6 Great Reasons to Earn an EdS in Special Education
As an educator, it’s more than likely that you love learning—and consider yourself a lifelong learner. If your niche is special education, it’s also important to further your credentials in the field. According to the National Center for Education Statistics, in 2017–2018, 58% of teachers in U.S. public schools possessed a post-baccalaureate degree, which includes master’s degrees, education specialist degrees, and doctoral degrees, compared to 47% in 1999–2000.1 With more educators earning advanced credentials, it’s more important than ever to stand out by advancing your skills.
But trying to decide among the options for furthering your education—even with a master’s degree—can be overwhelming. We’re here to provide clarity on the education specialist degree (EdS), an advanced degree suited for current teachers who already hold a master’s degree.1 Here are six reasons why earning an EdS in Special Education is advantageous.
- Benefit your students and your school
According to the National Coalition on Personnel Shortages in Special Education and Related Services, 98% of the nation’s schools report a shortage of qualified special education teachers.2 The knowledge you gain from an EdS degree can greatly benefit your students and your institution. The more you learn, the more you can pass on.
- Obtain a leadership role
As an experienced teacher, you’ve likely considered progressing to a leadership role—evaluating special education programs and teachers, for example. Whether you desire to work as a department chair or a special education coordinator, earning an EdS can prepare you for this next step, and higher educational attainment is often linked to a boost in salary.3
- Expand your expertise and reap the benefits
You became a teacher because you get satisfaction from helping others learn. But expanding your expertise through an EdS degree will benefit not only your students but also your career. By earning an EdS in Special Education, you can update your skills, learn the latest research and policy, and gain a deeper understanding of the students you will be teaching.
- Make yourself more marketable
More than 7 million K–12 students in the U.S. receive special education services.4 If you’re searching for a new position, an EdS in Special Education can give you the edge you need to stand out among other highly educated candidates.
- Use your expertise in other settings
Working in special education doesn’t mean you are limited to a K–12 school or district. Earning an EdS in Special Education can give you the knowledge and skills to succeed in other settings, including colleges and universities, community organizations, and even corporate settings.
- Further your credentials with less commitment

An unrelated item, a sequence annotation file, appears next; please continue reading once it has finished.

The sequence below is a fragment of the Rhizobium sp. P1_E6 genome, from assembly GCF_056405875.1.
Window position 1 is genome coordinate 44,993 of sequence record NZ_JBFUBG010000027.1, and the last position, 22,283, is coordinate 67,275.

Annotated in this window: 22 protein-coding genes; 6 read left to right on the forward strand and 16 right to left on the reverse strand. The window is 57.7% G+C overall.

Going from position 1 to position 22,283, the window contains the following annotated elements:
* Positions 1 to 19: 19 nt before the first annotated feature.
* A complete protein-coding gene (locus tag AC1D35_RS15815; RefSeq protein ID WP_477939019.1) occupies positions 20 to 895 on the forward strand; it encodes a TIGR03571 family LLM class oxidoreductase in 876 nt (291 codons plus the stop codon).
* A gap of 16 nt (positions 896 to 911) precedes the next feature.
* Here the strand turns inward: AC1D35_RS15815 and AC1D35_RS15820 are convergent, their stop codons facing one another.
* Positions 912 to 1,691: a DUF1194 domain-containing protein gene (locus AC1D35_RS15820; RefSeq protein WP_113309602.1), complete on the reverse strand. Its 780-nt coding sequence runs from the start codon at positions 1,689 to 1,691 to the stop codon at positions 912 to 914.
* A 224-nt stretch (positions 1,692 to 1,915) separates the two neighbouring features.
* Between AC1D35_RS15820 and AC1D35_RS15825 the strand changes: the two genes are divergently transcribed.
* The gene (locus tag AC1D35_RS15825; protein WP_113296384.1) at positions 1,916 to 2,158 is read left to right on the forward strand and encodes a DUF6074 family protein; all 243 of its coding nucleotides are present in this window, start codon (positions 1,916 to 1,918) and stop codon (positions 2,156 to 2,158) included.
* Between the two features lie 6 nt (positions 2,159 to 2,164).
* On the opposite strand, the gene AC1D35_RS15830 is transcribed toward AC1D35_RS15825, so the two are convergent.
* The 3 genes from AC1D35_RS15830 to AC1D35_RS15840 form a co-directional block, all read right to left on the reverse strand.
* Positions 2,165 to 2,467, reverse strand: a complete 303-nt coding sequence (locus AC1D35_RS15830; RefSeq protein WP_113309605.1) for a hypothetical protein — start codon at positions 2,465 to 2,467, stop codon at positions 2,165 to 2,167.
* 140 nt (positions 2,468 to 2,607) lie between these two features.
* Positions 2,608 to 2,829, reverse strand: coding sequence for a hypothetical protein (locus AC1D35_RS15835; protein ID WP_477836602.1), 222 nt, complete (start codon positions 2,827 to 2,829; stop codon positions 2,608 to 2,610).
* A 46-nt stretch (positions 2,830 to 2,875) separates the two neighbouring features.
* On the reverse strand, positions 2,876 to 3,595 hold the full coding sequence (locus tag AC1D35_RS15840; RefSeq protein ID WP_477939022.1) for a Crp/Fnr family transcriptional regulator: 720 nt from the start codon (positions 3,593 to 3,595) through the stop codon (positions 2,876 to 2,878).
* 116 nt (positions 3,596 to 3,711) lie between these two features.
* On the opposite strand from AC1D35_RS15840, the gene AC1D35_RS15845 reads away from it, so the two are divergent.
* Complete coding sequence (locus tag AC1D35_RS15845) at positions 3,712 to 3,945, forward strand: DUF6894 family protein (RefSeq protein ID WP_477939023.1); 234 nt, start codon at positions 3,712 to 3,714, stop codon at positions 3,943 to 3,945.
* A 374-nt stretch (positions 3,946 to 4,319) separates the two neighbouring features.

Many educators have a goal of one day obtaining their doctorate. However, earning an EdS degree is an excellent option to give your career a boost at a lower cost than an EdD or PhD. There is no dissertation to complete, and your EdS degree can even be used toward a doctoral program in the future.
Explore an EdS in Special Education From Walden University
A non-licensure program, Walden’s EdS in Special Education offers a curriculum informed by the Council for Exceptional Children’s Professional Preparation Standards. Walden’s online EdS in Special Education (Non-Licensure) consists of 45 quarter credits, and coursework can be completed from anywhere with an internet connection—at a time that works with your schedule.
With Walden’s EdS in Special Education, you can gain strategies based on the latest research and take part in a real-world final project impacting today’s classrooms, personalized to fit your specific interests and your school’s needs.
Walden University is an accredited institution offering an EdS in Special Education (Non-Licensure) degree program online. Expand your career options and earn your degree in a convenient, flexible format that fits your busy life.
Note on educator licensure or certification: This program does not lead to educator licensure or certification. Educators are advised to contact their individual school districts as to whether this program may qualify for salary advancement.
Prospective Alabama students: State authorization to provide a program related to the preparation of teachers or other P–12 school/system personnel does not indicate eligibility for an Alabama professional educator or professional leadership certificate. Applicants who complete an educator preparation program at a non-Alabama institution must apply for an Alabama professional educator or professional leadership certificate through the Alabama Certificate Reciprocity Approach. Current requirements may be found at www.alsde.edu.
Walden University is accredited by The Higher Learning Commission, www.hlcommission.org.
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